It was a new BP ad that directed viewers to a page with the header “It’s time to start a low-carbon diet.” The page has a link to a nifty carbon footprint calculator. (My footprint was less than the national average, but I could still stand to lose a few tons). Needless to say, it’s cool to see this mainstreaming of the ecological footprint concept, and I’m not surprised to see that the origin was BP
(Posted by Jon Lebkowsky in QuickChanges at 09:09 AM)
Lots of work happening at WorldChanging central on the book, but that doesn’t mean we’re not still paying attention to new developments. Here’s an update on some recent news in the world of solar power.
DIY Solar Electricity is a UK project to bring low-cost photovoltaic systems to poorer countries and regions. The small panels are intended to replace batteries, but more importantly to provide hands-on experience with photovoltaic systems for people who could adopt solar power technologies for agricultural or telecommunication systems (see below for more on solar telecom support), and to start local businesses.
The organization has projects underway across the developing world, including Peru, Mongolia, Tanzania and Somalia. The group’s work in Kenya was featured in a BBC article from last year:
British volunteer John Keane had a hunch the solar panels could be a popular product, after an earlier experience of living in a Tanzanian village with no electricity. “Everyone here seems to have a radio, but many of them don’t have the funds to continually buy batteries, as they often don’t have a reliable source of income,” he says.
Many of the young people working on the solar project have never had a job, or seen anyone in their families have a job. The average wage in Kibera is $1 a day but a small solar panel which takes just a matter of minutes to put together can sell for around $5.
Renewable Energy Access reports that the public telecom operator in Tunisia, TunisieTelecom, will be using solar photovoltaics for desert telecommunications network stations. This is a classic case of power leapfrogging-meets-telecom leapfrogging.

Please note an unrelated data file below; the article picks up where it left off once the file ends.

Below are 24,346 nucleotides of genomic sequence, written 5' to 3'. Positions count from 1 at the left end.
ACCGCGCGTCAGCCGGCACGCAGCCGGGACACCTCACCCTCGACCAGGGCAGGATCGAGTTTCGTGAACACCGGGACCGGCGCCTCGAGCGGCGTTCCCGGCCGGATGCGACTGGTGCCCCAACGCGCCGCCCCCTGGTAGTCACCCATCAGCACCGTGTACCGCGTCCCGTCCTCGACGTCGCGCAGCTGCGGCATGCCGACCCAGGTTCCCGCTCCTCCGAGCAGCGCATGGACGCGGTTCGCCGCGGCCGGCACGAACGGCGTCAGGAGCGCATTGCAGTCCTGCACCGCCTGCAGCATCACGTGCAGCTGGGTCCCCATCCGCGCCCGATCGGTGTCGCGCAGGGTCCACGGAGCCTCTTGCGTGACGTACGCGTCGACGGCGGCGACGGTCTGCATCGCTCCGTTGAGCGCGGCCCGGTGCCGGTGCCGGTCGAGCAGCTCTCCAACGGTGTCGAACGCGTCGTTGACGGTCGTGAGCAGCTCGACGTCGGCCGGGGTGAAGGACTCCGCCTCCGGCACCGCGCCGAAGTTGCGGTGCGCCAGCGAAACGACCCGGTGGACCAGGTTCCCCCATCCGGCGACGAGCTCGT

TunisieTelecom, the public Tunisian telecommunications operator, will build four telecommunication repeater stations powered solely by photovoltaic (PV) solar power in the open desert. In this very remote area of the Great Southern Desert, which is still not connected to the electricity grid and where the climatic conditions are extreme (temperatures in excess of 50 degrees C or 122 degrees F, sand storms, etc.), the choice of solar power was obvious. […] This project includes system installation with peak power ranging between 9 kW and 31 kW for a total installed capacity of 71 kW.
It’s a relatively prosaic project generating a relatively small amount of power, but it’s the perfect application of renewable energy in support of expanding the information and communication grid for remote communities.
Moving away from photovoltaics, the SCHOTT Solar Technology company is building a 64 megawatt solar thermal plant near Boulder City, Nevada. Solar thermal power uses parabolic concentrators to focus the Sun’s heat on a transfer medium (thermal oil in the SCHOTT system, but could also be water or even liquid sodium); the medium is then used to run a steam turbine, generating electricity.
The project will be completed by 2007.
(Posted by Jamais Cascio in A Newly Electric Green Sustainable Energy, Resources and Design at 12:36 PM)